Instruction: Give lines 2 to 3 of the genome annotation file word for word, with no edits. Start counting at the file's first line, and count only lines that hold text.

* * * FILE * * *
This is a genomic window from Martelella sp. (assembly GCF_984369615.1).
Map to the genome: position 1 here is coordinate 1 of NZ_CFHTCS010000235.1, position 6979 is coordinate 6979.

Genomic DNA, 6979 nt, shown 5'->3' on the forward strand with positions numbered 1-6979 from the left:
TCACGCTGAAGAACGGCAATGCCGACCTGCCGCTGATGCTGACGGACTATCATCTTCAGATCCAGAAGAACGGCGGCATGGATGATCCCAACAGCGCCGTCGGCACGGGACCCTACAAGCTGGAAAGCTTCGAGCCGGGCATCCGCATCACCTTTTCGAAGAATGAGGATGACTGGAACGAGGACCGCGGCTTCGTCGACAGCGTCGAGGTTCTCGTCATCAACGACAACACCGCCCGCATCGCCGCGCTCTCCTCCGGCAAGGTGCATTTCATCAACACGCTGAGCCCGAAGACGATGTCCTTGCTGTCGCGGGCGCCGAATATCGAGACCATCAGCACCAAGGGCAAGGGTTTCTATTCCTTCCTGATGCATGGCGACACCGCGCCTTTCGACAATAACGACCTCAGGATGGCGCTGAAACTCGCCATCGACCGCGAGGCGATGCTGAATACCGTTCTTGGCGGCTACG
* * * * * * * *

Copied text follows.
Map to the genome: position 1 here is coordinate 1 of NZ_CFHTCS010000235.1, position 6979 is coordinate 6979.

Genomic DNA, 6979 nt, shown 5'->3' on the forward strand with positions numbered 1-6979 from the left: